The South African Revenue Service (SARS) has noted with concern the views expressed in the press relating to the taxation of rewards payable by the South African Police Services (SAPS) to informants. These reports created the impression that the imposition of tax on such rewards is a new form of taxation. This is not the case.
An amount paid by the SAPS (or by any other institution) to an informant as a reward for information supplied by the informant is, and has always been, subject to income tax in the hands of the informant.
However, what is of mutual concern to the SAPS and SARS is the possibility that an informant's personal details may become public as a result of the normal administrative procedures prescribed by the Income Tax Act, and that this may jeopardise the use of informants by the SAPS. To address the administrative difficulty relating to the collection of tax on these amounts SARS has made appropriate collection arrangements with the SAPS, which will ensure that the identity of an informant remains anonymous.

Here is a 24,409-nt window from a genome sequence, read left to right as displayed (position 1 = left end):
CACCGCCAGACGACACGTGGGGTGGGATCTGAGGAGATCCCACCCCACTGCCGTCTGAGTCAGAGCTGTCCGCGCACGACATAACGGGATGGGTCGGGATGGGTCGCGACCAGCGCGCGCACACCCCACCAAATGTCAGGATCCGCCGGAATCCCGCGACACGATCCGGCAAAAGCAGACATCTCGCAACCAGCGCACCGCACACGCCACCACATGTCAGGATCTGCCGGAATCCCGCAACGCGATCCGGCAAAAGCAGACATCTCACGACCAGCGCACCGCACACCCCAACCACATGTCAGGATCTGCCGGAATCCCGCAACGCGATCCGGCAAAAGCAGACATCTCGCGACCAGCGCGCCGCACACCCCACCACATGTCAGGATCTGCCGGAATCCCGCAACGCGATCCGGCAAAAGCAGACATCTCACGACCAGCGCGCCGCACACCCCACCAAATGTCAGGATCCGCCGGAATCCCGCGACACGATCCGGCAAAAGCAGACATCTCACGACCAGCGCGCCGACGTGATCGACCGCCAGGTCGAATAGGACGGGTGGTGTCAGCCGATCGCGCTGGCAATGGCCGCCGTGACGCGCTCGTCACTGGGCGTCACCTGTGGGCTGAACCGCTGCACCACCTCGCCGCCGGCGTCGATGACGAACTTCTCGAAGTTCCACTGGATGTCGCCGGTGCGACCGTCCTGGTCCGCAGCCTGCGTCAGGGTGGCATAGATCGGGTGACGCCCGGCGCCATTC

It follows that the identity of informants will under no circumstances become known as a result of the taxable status of rewards of this nature. SAPS would like to reiterate the fact that the taxability of rewards was never under dispute.